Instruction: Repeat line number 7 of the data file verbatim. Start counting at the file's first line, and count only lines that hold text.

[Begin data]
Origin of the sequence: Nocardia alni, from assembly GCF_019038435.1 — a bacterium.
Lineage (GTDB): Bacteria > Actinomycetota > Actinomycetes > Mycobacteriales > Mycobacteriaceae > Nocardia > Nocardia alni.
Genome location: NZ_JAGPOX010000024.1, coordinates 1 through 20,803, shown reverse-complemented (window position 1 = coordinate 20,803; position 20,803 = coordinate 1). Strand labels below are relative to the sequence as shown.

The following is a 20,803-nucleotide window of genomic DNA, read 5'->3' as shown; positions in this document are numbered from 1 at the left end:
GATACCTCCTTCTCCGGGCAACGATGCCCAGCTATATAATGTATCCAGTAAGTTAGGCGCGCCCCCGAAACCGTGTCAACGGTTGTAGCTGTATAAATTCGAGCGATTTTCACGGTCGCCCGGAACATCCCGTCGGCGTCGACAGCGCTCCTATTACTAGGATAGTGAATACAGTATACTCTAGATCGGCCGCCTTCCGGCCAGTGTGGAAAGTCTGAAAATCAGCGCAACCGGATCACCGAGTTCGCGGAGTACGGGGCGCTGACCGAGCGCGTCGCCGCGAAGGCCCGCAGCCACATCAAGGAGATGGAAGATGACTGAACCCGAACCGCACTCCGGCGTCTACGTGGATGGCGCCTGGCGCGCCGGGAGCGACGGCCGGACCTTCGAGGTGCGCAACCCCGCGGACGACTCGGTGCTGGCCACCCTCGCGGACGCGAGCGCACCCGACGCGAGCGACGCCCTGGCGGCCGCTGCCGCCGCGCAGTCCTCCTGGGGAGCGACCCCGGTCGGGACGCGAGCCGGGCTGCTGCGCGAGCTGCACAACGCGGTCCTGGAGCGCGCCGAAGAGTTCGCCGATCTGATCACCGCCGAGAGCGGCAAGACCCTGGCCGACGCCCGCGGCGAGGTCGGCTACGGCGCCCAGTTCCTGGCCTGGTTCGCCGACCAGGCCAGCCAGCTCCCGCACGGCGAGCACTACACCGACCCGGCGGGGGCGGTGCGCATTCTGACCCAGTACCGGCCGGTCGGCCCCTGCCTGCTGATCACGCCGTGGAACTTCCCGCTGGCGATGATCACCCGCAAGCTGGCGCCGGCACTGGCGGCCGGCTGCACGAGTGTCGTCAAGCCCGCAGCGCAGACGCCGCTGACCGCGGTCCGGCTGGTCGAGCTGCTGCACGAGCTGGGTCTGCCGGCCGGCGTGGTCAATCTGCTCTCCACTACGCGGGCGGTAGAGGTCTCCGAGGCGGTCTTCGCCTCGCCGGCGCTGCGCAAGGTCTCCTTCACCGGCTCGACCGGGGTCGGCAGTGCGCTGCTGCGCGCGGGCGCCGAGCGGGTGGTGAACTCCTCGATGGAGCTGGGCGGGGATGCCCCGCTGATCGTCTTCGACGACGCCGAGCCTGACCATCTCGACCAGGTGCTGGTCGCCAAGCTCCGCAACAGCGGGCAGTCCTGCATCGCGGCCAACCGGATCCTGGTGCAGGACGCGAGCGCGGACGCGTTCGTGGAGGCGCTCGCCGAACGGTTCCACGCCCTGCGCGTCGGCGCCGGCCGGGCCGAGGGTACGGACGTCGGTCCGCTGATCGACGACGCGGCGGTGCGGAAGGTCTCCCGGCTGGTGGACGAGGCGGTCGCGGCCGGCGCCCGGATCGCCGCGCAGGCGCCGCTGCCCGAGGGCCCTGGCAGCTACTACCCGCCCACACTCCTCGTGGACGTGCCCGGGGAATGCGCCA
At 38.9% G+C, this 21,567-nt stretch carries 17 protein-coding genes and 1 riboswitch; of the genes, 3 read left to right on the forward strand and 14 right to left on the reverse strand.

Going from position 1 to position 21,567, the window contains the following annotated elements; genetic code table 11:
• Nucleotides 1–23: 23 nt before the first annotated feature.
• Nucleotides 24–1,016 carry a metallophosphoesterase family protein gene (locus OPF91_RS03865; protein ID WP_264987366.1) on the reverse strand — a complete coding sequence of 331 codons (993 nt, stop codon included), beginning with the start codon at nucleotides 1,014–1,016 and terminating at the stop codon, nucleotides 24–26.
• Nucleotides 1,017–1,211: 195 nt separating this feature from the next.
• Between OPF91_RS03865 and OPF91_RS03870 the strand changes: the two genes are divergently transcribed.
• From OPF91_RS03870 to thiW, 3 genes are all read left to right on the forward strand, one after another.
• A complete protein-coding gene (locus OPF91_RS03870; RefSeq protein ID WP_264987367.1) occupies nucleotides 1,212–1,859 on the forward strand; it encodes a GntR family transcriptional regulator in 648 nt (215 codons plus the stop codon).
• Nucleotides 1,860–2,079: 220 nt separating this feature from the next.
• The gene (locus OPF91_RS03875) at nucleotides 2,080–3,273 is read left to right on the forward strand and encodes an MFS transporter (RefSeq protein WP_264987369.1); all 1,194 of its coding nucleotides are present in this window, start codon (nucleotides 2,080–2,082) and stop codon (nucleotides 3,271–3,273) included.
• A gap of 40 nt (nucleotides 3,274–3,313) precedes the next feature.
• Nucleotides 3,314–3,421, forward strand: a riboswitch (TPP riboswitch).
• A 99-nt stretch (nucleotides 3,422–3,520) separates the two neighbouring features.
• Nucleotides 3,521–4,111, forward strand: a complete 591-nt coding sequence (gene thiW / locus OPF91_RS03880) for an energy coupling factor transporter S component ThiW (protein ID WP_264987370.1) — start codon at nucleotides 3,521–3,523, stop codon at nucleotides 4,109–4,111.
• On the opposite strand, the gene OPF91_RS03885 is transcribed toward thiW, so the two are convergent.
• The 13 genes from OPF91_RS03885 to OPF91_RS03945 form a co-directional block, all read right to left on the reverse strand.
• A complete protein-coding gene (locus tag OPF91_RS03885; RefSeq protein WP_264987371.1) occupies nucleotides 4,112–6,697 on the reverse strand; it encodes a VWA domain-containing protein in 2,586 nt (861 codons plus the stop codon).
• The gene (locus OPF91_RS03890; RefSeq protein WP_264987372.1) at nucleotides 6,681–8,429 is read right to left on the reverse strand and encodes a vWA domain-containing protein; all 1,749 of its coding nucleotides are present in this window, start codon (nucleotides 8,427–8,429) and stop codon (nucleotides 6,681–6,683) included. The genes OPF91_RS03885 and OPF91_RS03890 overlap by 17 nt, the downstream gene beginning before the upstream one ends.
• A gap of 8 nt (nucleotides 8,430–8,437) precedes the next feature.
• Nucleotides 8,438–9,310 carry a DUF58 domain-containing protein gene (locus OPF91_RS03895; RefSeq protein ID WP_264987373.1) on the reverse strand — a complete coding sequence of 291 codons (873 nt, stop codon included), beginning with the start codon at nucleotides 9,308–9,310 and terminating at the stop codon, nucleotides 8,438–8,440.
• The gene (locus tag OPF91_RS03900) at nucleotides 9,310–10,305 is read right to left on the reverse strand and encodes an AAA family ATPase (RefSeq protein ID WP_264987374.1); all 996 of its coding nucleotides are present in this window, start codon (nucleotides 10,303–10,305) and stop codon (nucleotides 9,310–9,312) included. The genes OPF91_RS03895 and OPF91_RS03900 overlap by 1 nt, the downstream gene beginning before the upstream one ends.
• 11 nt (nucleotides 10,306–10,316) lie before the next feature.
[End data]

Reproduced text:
Going from position 1 to position 21,567, the window contains the following annotated elements; genetic code table 11: